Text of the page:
Dissociative amnesia is an inability to recall important biographical information, usually of a traumatic or stressful nature, that is inconsistent with ordinary forgetting. Dissociative amnesia is reported in approximately 2 to 6 percent of the general population. The forgetting may be limited to a specific event or events, or resemble more of a general amnesia, aswhen someone forgets their identity and life history. A diagnosis of dissociative amnesia is given when the symptoms cause significant distress or impairment in social, occupational, or other important areas of functioning. The symptoms cannot be attributable to the physiological effects of a substance (e.g., alcohol, other drug of abuse, or medication) or a neurological or other medical condition. The amnesia also is not better explained by dissociative identity disorder, post-traumatic stress disorder (PTSD), acute stress disorder, somatic symptom disorder, or other neurocognitive condition.
Treatments that may be helpful for amnesia include cognitive therapy, hypnosis, and group psychotherapy.
Yes. Individuals who have been subjected to intense coercive persuasion may have prolonged changes in, or conscious questioning of, their identity. Examples of situations that can cause this include including brainwashing, thought reform, indoctrination while captive, torture, long-term political imprisonment, and recruitment by sects/cults or terror organizations. Temporary periods of acute stress can also cause changes in consciousness, depersonalization, detachment from reality, perceptual disturbances, short-term amnesia, and/or changes in sensory-motor functioning (e.g., analgesia, paralysis). These types of conditions would be diagnosed as “other specific dissociative disorder.”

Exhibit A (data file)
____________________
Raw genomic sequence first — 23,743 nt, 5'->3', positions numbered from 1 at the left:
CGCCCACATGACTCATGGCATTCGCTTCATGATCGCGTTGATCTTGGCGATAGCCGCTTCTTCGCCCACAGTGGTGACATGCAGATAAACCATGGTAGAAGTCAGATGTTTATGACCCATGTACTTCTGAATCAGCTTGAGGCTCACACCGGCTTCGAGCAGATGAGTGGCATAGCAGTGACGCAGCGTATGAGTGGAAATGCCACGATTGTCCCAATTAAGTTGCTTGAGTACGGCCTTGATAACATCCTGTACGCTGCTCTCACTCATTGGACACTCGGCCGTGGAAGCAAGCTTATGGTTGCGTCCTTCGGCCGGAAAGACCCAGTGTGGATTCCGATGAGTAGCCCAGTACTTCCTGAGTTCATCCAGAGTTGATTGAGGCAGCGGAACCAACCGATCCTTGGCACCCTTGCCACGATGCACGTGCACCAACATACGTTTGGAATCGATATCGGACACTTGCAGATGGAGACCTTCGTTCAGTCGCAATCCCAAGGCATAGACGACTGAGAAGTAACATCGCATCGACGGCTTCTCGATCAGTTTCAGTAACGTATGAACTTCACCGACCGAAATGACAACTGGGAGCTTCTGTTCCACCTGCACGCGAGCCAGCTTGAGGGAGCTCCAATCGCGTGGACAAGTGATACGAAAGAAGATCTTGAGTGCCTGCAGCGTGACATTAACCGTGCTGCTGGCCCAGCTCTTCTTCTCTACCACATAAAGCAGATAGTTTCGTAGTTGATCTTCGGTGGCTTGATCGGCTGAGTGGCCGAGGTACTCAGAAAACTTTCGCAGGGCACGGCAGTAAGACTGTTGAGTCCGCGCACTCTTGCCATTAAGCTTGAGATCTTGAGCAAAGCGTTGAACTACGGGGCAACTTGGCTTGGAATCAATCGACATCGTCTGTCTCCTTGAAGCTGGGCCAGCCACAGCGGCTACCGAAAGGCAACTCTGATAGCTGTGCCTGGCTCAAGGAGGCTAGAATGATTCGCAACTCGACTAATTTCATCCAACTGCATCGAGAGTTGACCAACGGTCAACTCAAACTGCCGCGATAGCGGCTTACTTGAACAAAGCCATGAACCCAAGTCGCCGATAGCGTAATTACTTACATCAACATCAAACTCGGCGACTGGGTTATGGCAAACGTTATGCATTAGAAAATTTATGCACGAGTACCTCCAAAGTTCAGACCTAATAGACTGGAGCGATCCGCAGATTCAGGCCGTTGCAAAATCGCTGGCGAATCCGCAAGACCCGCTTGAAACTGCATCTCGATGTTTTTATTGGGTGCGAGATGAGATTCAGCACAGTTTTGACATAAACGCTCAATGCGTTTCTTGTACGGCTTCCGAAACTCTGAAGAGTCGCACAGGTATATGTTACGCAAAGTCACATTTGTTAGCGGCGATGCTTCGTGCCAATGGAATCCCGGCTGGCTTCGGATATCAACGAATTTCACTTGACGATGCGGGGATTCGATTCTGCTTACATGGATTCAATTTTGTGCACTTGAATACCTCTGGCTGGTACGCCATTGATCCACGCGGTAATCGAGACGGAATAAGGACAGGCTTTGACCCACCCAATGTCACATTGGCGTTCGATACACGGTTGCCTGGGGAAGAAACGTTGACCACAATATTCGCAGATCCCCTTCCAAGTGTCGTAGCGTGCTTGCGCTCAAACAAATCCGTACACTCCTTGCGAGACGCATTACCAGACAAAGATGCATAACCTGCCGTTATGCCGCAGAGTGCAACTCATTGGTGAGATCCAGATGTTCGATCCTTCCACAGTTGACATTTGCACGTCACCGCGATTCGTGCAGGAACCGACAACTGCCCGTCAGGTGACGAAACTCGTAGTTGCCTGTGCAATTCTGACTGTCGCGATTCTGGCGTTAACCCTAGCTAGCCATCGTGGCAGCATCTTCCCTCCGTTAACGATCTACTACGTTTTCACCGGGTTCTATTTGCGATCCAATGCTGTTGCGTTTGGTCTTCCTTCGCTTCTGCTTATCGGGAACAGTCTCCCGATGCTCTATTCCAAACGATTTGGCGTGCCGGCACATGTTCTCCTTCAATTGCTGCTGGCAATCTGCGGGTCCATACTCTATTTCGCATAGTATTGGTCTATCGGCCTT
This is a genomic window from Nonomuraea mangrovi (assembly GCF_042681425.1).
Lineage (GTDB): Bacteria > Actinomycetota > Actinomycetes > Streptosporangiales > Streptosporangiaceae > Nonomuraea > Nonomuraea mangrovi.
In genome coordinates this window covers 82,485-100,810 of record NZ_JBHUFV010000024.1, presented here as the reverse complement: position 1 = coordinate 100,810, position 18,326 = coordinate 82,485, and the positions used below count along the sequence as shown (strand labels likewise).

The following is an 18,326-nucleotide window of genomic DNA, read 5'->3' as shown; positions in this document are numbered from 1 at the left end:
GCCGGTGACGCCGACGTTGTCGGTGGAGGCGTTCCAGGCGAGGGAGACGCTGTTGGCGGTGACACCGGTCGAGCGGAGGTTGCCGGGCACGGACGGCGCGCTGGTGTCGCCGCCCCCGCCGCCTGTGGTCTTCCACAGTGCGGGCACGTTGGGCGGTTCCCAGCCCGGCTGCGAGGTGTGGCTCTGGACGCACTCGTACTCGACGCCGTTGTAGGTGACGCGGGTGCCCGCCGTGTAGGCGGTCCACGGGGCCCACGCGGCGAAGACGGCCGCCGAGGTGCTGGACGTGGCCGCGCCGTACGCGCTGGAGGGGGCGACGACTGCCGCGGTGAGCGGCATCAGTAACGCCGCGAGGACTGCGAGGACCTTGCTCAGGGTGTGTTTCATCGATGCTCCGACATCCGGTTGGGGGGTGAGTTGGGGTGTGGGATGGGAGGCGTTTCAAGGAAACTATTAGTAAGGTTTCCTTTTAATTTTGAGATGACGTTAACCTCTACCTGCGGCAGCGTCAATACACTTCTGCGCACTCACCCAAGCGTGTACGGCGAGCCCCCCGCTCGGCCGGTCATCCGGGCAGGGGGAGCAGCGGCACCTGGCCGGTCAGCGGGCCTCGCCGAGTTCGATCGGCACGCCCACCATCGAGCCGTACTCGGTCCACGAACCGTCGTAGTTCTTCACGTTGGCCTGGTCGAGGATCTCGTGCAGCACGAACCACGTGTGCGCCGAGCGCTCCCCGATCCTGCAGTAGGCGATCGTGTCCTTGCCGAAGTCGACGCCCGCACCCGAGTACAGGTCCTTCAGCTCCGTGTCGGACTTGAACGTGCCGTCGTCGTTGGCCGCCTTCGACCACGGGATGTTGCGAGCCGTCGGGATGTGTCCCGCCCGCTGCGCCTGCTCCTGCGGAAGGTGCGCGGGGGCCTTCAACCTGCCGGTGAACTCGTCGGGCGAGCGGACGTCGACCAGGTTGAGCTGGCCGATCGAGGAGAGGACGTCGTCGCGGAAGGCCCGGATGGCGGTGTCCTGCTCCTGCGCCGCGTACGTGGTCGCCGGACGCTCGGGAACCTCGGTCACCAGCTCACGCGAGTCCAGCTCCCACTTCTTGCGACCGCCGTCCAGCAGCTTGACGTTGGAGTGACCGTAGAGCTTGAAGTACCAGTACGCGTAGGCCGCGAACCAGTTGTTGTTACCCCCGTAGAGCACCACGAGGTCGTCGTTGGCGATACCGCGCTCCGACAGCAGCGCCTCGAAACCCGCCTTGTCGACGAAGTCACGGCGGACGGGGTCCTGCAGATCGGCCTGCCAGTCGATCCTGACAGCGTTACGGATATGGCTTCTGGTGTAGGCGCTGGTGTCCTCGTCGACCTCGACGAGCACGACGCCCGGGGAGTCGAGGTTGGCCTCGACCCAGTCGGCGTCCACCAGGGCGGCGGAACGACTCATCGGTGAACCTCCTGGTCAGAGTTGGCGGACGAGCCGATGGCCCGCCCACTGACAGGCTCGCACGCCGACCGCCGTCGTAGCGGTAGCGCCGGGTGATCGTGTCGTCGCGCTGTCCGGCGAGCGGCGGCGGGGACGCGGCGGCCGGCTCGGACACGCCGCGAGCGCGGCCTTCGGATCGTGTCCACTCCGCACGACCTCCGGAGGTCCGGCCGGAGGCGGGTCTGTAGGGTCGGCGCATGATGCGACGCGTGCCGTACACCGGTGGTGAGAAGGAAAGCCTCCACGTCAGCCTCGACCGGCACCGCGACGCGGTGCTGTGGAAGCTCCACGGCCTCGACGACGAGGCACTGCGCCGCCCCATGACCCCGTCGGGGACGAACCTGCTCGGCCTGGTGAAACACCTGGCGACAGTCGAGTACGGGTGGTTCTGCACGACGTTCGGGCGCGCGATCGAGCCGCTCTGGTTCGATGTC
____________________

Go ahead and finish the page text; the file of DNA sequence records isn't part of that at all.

A diagnosis of “other specified dissociative disorder” is given when an individual has symptoms characteristic of a dissociative disorder that cause significant distress or impairment in social, occupational, or other important areas of functioning but do not meet the full criteria for any of specific dissociative disorder. Examples of situations where the “other” designation could be used include:
A diagnosis of “unspecified dissociative disorder” applies to symptoms characteristic of a dissociative disorder that cause significant distress or impairment in social, occupational, or other important areas of functioning but do not meet the full criteria for any specific dissociative disorder. The unspecified dissociative disorder category is used in situations when there is not enough information to make a more specific diagnosis, such as in emergency room settings.